Putin’s War on Ukraine Shows the Dreadful Power of History

History can be a great teacher. It can also be very destructive. It is Ukraine’s tragedy that the president of Russia, Vladimir Putin, is a textbook example of how to draw the wrong lessons from the past.

Putin’s rise to power is a result of many factors. Putin was born into a bully and fighter from his rough childhood. He was a KGB prisoner, which gave him an icy outlook on power and everything. He was arrogant, careless, and had a long time at the top.

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This explosive mixture would have not been possible without Putin’s perverse vision of history. Putin’s actions have shown that, for him, history consists of two—and only two—things: the collective lives of nations as he imagines them, and endless Hobbesian geopolitical struggle between them. These things are important, and he is constantly confirmed by his preconceptions. However, the Russian president is now unwilling to consider anything other than the historic role played by patience and restraint in helping humanity survive the Cold War risks.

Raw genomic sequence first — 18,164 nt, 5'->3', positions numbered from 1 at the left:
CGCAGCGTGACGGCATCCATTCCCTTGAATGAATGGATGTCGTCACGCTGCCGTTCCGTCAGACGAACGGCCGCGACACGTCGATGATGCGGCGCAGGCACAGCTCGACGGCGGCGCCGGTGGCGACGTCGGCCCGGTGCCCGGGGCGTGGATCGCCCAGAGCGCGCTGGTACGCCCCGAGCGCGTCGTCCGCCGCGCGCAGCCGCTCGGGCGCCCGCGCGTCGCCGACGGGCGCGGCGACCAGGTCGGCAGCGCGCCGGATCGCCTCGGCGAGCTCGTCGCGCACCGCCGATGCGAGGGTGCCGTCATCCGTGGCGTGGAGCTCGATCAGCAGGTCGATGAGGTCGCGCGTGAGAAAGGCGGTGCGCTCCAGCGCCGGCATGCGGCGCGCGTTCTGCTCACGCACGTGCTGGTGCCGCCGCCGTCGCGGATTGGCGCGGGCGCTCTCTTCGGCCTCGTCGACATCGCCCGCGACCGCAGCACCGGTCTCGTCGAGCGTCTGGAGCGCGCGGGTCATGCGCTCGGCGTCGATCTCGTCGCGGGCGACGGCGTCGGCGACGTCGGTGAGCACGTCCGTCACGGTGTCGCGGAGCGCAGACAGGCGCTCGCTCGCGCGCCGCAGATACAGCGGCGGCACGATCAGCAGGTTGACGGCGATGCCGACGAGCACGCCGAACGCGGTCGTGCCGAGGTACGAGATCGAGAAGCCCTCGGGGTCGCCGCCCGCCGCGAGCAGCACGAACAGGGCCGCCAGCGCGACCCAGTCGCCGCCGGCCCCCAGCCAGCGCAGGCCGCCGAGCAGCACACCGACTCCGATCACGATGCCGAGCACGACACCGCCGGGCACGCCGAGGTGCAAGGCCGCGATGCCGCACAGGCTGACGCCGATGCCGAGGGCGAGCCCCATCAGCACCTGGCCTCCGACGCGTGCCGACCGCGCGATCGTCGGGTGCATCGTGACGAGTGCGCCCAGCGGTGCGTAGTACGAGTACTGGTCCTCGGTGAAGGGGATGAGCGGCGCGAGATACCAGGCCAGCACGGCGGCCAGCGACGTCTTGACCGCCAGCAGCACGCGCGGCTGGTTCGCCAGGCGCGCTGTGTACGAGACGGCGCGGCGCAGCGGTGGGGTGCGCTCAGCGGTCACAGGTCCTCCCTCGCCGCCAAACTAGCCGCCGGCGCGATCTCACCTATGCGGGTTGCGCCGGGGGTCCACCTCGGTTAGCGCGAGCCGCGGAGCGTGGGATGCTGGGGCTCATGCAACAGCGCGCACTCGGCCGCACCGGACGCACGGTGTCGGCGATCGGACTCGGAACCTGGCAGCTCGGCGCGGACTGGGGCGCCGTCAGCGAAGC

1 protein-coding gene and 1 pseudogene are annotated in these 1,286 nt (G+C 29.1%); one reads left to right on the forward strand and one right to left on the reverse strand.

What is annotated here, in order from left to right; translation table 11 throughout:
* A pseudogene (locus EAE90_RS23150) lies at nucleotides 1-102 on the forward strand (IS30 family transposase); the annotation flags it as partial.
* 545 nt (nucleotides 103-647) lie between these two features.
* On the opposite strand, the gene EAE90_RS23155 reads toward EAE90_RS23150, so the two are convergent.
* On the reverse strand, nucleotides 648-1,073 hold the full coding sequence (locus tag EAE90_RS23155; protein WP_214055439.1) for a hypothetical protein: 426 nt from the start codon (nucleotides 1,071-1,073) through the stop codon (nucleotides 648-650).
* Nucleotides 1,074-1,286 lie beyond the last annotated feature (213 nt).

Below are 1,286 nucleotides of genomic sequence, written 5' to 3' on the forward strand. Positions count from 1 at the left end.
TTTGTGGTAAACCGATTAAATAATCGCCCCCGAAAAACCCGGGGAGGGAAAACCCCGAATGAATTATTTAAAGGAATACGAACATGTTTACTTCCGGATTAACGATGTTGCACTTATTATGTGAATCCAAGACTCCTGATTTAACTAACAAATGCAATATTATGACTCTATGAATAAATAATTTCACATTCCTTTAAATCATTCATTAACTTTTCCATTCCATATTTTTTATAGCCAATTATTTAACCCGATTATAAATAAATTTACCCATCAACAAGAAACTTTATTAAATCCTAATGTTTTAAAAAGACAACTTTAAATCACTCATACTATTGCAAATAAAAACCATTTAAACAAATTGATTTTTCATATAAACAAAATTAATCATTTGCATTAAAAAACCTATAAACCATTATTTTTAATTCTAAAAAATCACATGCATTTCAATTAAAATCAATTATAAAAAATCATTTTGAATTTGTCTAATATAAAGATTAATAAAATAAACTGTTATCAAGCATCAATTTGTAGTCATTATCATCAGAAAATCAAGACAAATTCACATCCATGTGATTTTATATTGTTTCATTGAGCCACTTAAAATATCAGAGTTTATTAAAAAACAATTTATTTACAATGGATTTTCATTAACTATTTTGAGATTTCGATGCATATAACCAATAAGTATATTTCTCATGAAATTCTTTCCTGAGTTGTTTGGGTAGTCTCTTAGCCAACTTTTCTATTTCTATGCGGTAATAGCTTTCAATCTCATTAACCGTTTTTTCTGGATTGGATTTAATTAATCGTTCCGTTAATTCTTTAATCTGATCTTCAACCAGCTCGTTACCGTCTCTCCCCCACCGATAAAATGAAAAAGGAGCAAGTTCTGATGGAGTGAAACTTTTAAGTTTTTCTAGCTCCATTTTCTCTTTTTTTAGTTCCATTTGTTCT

He has chosen Ukraine to be his hill-to-kill on because of his law-of the-jungle mentality. This is for two reasons. The first, it’s about his view of history. First, Putin’s idea about the past of Russian-Ukrainian interaction is a bizarre Russian-nationalist caricature. Second, Putin’s ideas about recent world history, essentially between the Second World War and now, are one long gripe.